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Somerville Divorce Lawyer > Blog > Blogs > Can I Relocate With My Child After a Divorce in New Jersey?

Can I Relocate With My Child After a Divorce in New Jersey?

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In some cases, the custodial parent may seek to relocate with their child after their divorce is finalized. If the parent wishes to move a short distance away, relocation with their child is typically not an issue. However, if the parent wants to move far away or out of state, relocation may become far more complicated. Continue reading and reach out to the Law Offices of Katherine K. Wagner to learn more about child relocation in New Jersey.

Physical Custody vs Legal Custody

The two types of child custody are physical custody and legal custody. Physical custody determines where the child will live, while legal custody gives a parent the right to make decisions on behalf of their child. This will include decisions on matters such as medical treatment, education, and religious practices.

Relocation Laws in New Jersey

If you are a parent with physical and legal custody of your child and you are looking to move out of state with your child, in most cases, you will either have to receive permission from the other parent or from the court before doing so. If the child’s other parent opposes the move, you will have to receive permission to move away from the court. The court will consider several factors when determining whether you can relocate with your child, but their primary concern will be your child’s best interests. Courts in NJ will consider the following factors when determining your child’s best interests:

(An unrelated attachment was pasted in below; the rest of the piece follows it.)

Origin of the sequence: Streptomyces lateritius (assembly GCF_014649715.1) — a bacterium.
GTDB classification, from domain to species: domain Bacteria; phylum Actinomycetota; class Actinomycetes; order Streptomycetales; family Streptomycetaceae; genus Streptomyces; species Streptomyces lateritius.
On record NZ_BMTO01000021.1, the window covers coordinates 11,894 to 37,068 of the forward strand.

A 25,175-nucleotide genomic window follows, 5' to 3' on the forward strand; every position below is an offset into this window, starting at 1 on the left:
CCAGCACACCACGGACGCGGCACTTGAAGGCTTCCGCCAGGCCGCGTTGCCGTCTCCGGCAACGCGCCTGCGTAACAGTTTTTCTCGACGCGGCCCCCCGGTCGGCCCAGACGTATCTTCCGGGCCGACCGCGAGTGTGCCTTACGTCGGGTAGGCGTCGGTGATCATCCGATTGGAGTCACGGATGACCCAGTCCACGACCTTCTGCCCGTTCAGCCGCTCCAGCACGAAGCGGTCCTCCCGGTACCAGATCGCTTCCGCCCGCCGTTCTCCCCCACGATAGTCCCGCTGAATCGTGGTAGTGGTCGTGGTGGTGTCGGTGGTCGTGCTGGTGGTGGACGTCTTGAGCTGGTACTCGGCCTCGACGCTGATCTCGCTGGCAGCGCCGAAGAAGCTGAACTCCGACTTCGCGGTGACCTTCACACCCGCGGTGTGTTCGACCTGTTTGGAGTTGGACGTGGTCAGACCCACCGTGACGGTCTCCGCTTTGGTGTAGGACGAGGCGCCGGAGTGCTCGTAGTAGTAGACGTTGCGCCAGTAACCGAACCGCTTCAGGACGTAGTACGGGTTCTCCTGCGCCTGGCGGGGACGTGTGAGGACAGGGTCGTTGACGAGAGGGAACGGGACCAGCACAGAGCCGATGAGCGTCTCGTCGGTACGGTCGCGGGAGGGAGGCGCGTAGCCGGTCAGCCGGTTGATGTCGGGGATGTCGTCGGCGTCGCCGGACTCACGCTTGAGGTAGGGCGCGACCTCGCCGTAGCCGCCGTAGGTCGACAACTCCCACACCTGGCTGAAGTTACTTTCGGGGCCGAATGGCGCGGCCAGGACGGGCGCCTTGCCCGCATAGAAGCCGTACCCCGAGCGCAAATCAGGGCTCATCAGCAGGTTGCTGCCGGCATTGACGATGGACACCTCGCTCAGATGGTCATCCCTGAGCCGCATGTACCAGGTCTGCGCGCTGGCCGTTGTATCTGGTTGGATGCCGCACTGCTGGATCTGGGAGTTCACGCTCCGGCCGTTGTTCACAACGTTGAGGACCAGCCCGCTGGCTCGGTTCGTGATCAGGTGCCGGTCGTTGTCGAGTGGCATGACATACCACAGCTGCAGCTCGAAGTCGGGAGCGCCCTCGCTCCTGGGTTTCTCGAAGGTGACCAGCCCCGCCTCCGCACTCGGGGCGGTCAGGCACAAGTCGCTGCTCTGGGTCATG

• The age and number of the children
  • The stability of the home environment
  • The needs of the child
  • The relationship of the child with their parents and siblings
  • The proximity of the parents’ homes
  • The safety of the child
  • The history of domestic violence
  • The safety of either parent from physical abuse by the other parent
  • The parents’ ability to agree, communicate and cooperate in matters relating to the child
  • The parents’ willingness to accept custody and any history of unwillingness to allow parenting time not based on substantiated abuse
  • The preference of the child when of sufficient age and capacity
  • The extent and quality of the time spent with the child prior to the separation
  • The parent’s employment responsibilities
  • The fitness of the parents

If the court determines that relocation would be in the best interests of your child, they should grant permission for you to do so. The Law Offices of Katherine K. Wagner can help ensure that your child’s best interests are protected. Give Ms. Wagner a call today so we can get started.

Contact the Law Offices of Katherine K. Wagner

Do not face complex divorce and family law matters alone. With over 25 years of experience, the Law Offices of Katherine K. Wagner is dedicated to providing you with the knowledge and skill your case deserves. We will fight to protect your rights, your financial security, and your children. Contact the Law Offices of Katherine K. Wagner today for a consultation.

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